What I want to do now for your reading and imaginary entertainment, is present my own version of a modern-day, sensitive, careful, and sometimes effective detective show entitled, "Detective Unit" with tonight's episode, "Is It Murder or Just Catsup?"

I think you will love it. A sure-sign of you really getting into my show is if you start to feel stings of frustration at just how overboard my detectives go at being a bit too careful when investigating a crime scene.

The scene: a parking lot in front of a neighborhood grocery store, on the "bad" side of town.

Set-up: a body has been found and the highly-thorough detectives of "Detective Unit" have been summoned to investigate. Onlookers are gathering around the crime scene, but being "tenderly-managed," by area police officers who give them cold soda pop's to keep them calm. A new way of police interaction with average citizens.

FRANKY (head detective): Say, Jimmy boy, looks like a bad one.

JIMMY: (assistant squad leader): Yes, sir, it does and on a beautiful day like today.

FRANKY: Son, you sound sad. Did you have plans for today?

JIMMY: (laughs) a few, sir. My girl, "Millie," and I had plans on having a romantic picnic in the park over past Brooklyn, but sir, my pleasure can wait. Finding out who did this terrible act comes first.

FRANKY: Son, you have a future in police work. It's like my mentor, "Bulldog," the seasoned vet who trained me once said, "you can count on two things: crime and women."

JIMMY: (laughs) Yeah, he was right, sir.

FRANKY: Hello, Peter. You look kinda pale. Long night at your anniversary party last night?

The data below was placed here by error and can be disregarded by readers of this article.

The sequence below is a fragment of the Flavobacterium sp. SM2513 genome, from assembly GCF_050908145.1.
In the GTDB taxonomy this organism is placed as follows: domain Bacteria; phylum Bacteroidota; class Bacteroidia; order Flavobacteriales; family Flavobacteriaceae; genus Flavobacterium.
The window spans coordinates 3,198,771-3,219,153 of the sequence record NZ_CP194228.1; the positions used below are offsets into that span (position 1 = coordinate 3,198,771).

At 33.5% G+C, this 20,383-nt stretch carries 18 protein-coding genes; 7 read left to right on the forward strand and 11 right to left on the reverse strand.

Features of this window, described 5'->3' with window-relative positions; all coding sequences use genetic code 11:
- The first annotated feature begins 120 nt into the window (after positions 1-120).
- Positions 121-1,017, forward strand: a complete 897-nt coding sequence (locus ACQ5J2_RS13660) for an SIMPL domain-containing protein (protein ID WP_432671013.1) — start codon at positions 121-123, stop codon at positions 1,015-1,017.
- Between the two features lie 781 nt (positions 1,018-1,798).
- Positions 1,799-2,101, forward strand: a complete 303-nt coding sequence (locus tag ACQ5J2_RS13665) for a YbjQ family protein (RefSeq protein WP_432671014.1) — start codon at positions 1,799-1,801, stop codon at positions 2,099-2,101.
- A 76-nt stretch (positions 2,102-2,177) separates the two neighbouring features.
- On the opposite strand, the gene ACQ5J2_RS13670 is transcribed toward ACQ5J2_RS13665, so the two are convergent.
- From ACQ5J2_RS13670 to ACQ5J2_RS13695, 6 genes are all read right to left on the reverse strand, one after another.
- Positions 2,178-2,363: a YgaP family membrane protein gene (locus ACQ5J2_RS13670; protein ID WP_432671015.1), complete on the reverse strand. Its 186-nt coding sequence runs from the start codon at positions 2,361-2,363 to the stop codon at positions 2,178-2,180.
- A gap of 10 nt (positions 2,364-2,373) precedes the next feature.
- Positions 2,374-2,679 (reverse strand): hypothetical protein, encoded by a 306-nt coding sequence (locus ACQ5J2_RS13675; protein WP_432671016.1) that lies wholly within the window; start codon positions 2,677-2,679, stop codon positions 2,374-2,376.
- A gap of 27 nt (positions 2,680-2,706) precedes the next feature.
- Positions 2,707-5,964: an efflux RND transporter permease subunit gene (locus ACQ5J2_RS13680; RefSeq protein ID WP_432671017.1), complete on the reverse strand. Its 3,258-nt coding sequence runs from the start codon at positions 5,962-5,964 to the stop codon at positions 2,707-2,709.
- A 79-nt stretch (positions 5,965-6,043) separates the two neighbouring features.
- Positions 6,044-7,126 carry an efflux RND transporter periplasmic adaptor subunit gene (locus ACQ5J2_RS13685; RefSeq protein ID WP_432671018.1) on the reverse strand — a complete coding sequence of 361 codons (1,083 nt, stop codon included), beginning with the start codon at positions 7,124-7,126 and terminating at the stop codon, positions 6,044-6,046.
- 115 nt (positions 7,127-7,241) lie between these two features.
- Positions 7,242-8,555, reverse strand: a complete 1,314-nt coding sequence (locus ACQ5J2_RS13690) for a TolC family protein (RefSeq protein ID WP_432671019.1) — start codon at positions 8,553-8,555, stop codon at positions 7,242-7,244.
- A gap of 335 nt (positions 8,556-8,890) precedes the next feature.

PETER: (looks stunned) Sir? I am not married. I just had a touch of the flu, but what have we got?

FRANKY: (points at body on ground) Ehhh, seems to me it might be a murder, but we won't know until the results of our DNA samples come back from the lab.

PETER: Say, Franky, the knife is still in the dead man's back--wouldn't you call this murder?

JIMMY: Sir, Mr. Franky always told me 'every shiny knife blade in the back doesn't always mean murder,' sir.

FRANKY: Thanks, son. Glad you remembered that.

JIMMY: You told me that yesterday, sir.

PETER: Well snap it up, Franky. Mayor Denson's really riding my back about the cases piling up and not being solved.

JIMMY: (to Peter) Are you a horse, sir?

FRANKY: Gotcha, Pete. We'll have the results of this crime by noon Thursday at the latest.

PETER: Franky, today's Monday! Why so long?

JIMMY: Sir, please don't yell at Mr. Franky, his wife is about to leave him.

FRANKY: Jimmy, you shouldn't spill news like that to Mr. Peter. He's not only my boss, but supervisor of Internal Affairs.

JIMMY: Oh, I see. Your wife had an 'internal affair'?

PETER: Just--get--this--cleaned--up! (walks away shaking his head)

FRANKY: (using bullhorn) "Billy, 'Hot Head,' Max, Sally G., come here and help me turn this body so we can find out his name.

JIMMY: Sir, we don't need those guys. I think I know this guy.

FRANKY: Jimmy, that's great, but we need to take our time and get every intimate detail so this case won't be thrown out of court like the previous 50 cases we have handled going back three weeks.

(Billy, 'Hot Head,' Max, and Sally G., trot over to where Franky is standing).

BILLY: Now what, Franky?

FRANKY: If you don't mind, turn this guy over so Jimmy can perform some DNA tests on his lips.

BILLY: But sir, he has a butcher's knife in his back. He was murdered.